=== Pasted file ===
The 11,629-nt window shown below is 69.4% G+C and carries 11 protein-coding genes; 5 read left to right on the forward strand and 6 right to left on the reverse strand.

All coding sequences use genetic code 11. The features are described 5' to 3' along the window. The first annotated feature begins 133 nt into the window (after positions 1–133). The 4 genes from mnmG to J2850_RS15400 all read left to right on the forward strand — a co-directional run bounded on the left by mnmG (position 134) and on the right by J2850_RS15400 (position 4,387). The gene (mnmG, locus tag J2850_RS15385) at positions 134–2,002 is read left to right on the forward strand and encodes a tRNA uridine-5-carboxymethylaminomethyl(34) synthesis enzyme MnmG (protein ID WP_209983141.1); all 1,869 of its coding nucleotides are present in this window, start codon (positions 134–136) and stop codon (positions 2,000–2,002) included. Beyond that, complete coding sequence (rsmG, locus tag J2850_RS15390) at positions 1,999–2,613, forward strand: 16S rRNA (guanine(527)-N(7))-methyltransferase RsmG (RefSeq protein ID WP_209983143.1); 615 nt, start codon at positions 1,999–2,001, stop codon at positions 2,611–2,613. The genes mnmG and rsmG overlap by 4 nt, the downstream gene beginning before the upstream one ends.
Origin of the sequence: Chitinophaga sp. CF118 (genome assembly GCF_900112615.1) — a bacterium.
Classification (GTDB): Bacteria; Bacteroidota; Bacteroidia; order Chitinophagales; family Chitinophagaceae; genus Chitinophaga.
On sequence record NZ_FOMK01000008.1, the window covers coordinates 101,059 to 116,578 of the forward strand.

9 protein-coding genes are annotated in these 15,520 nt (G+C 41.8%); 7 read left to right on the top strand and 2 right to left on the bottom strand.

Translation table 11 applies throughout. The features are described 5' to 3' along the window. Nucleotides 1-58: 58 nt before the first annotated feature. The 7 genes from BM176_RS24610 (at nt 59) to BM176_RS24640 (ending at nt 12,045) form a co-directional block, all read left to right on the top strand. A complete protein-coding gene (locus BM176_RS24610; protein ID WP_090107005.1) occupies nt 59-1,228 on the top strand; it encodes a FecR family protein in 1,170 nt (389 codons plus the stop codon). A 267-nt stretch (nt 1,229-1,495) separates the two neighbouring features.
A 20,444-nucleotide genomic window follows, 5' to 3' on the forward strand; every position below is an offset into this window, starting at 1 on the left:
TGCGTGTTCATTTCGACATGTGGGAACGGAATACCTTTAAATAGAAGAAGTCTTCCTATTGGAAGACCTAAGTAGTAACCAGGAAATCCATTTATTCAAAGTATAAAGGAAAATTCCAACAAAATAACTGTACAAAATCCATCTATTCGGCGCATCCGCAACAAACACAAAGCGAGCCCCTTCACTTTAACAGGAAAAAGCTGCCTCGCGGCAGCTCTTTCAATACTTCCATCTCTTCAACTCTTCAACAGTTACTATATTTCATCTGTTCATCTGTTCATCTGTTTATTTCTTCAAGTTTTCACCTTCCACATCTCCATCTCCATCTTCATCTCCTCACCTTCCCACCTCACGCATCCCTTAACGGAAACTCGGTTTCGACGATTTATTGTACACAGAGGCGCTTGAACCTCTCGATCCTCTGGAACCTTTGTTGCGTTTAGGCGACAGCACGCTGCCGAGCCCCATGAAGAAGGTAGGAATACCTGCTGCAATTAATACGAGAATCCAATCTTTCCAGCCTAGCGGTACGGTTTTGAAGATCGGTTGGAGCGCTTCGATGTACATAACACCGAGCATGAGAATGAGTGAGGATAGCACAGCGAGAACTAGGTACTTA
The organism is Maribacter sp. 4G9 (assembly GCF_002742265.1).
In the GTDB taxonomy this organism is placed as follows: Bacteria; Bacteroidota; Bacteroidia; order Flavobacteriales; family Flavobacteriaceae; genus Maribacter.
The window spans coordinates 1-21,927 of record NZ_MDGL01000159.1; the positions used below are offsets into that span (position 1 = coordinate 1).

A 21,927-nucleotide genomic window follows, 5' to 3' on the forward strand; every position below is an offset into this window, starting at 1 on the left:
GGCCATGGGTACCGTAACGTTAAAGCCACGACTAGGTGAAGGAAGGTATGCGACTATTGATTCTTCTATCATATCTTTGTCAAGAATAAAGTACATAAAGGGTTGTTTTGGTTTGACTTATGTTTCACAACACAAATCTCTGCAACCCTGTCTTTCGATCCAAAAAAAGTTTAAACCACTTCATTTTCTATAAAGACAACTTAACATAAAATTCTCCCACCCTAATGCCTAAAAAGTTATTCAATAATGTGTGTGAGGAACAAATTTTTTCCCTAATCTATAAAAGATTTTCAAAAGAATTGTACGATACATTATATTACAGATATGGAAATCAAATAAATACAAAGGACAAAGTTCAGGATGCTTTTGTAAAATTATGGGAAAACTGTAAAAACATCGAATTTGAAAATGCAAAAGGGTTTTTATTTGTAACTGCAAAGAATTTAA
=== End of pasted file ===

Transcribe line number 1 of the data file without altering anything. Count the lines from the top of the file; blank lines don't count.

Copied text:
The 11,629-nt window shown below is 69.4% G+C and carries 11 protein-coding genes; 5 read left to right on the forward strand and 6 right to left on the reverse strand.